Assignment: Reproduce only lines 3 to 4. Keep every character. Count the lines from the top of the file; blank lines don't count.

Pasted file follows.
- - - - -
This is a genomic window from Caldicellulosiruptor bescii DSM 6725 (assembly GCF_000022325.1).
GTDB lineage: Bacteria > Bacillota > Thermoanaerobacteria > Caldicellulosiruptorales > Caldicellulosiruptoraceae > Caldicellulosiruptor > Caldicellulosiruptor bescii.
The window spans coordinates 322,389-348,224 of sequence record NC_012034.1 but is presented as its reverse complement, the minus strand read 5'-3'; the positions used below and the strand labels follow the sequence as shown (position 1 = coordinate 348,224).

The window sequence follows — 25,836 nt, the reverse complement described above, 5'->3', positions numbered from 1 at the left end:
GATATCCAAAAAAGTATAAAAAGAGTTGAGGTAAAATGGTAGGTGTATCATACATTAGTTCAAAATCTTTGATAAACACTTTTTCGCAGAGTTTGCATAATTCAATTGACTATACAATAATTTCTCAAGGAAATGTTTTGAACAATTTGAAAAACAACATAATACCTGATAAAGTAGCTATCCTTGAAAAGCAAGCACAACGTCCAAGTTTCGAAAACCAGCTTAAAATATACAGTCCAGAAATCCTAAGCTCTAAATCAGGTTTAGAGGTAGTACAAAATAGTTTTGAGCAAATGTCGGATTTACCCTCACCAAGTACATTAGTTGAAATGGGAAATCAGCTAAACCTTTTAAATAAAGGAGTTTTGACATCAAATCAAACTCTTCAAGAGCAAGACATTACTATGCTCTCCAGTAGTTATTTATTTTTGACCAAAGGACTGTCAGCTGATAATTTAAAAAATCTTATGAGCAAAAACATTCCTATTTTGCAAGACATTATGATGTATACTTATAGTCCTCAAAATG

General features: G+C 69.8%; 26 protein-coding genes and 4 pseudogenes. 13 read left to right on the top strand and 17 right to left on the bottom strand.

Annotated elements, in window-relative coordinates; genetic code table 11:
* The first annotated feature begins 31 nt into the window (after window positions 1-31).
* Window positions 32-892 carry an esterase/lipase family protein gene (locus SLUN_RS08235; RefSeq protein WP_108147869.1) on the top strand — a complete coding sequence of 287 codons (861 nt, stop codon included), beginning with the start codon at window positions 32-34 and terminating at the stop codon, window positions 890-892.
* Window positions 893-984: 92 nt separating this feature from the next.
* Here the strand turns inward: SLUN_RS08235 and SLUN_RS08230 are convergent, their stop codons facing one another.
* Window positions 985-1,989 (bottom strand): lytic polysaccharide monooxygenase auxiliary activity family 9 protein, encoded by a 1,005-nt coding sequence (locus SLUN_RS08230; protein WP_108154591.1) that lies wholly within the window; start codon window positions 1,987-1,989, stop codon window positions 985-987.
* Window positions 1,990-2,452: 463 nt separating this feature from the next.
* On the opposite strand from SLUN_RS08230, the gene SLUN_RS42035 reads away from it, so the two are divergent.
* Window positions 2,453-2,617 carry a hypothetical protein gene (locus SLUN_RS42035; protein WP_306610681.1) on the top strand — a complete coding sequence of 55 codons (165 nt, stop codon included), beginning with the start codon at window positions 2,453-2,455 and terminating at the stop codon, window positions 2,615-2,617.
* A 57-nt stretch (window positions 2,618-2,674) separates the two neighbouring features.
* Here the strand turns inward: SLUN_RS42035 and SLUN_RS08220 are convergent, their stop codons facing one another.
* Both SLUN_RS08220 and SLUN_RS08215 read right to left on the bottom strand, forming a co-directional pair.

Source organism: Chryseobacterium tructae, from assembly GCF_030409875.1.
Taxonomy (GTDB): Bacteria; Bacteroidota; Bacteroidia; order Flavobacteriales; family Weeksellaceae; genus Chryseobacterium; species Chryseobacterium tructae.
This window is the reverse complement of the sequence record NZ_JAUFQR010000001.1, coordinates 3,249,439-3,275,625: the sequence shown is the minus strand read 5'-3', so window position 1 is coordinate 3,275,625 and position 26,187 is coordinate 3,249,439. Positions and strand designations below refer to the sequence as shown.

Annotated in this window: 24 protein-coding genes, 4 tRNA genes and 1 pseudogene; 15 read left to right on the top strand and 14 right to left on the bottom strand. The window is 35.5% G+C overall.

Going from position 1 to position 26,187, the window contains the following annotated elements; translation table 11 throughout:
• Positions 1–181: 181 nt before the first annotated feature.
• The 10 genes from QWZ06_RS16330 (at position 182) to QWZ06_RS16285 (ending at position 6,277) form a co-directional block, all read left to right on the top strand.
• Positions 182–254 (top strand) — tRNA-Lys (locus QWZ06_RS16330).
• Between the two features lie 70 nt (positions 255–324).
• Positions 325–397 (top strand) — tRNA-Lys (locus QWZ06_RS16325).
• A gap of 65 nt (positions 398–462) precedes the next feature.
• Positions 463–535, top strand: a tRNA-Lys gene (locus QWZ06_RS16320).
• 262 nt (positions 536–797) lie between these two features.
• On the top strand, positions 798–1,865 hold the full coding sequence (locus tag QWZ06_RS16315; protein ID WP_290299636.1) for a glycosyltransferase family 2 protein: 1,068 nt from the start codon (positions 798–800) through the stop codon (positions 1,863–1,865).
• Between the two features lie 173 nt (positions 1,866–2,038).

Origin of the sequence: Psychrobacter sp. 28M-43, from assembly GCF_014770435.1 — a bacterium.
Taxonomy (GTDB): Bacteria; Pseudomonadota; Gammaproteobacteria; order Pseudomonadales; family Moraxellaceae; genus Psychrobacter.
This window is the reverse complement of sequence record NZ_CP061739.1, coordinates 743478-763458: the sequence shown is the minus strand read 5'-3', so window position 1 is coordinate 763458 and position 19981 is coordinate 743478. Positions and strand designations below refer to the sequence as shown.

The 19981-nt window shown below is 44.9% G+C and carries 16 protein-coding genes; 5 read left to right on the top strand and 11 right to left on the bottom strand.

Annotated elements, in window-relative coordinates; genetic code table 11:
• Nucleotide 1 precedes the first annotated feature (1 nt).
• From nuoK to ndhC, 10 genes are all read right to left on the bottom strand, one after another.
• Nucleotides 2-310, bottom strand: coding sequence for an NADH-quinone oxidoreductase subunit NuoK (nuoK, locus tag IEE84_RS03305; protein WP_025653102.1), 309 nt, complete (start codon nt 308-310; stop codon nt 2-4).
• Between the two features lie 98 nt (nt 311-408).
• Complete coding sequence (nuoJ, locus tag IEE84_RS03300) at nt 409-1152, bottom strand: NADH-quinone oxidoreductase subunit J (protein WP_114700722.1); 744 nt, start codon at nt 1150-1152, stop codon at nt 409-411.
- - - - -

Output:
The window spans coordinates 322,389-348,224 of sequence record NC_012034.1 but is presented as its reverse complement, the minus strand read 5'-3'; the positions used below and the strand labels follow the sequence as shown (position 1 = coordinate 348,224).

The window sequence follows — 25,836 nt, the reverse complement described above, 5'->3', positions numbered from 1 at the left end: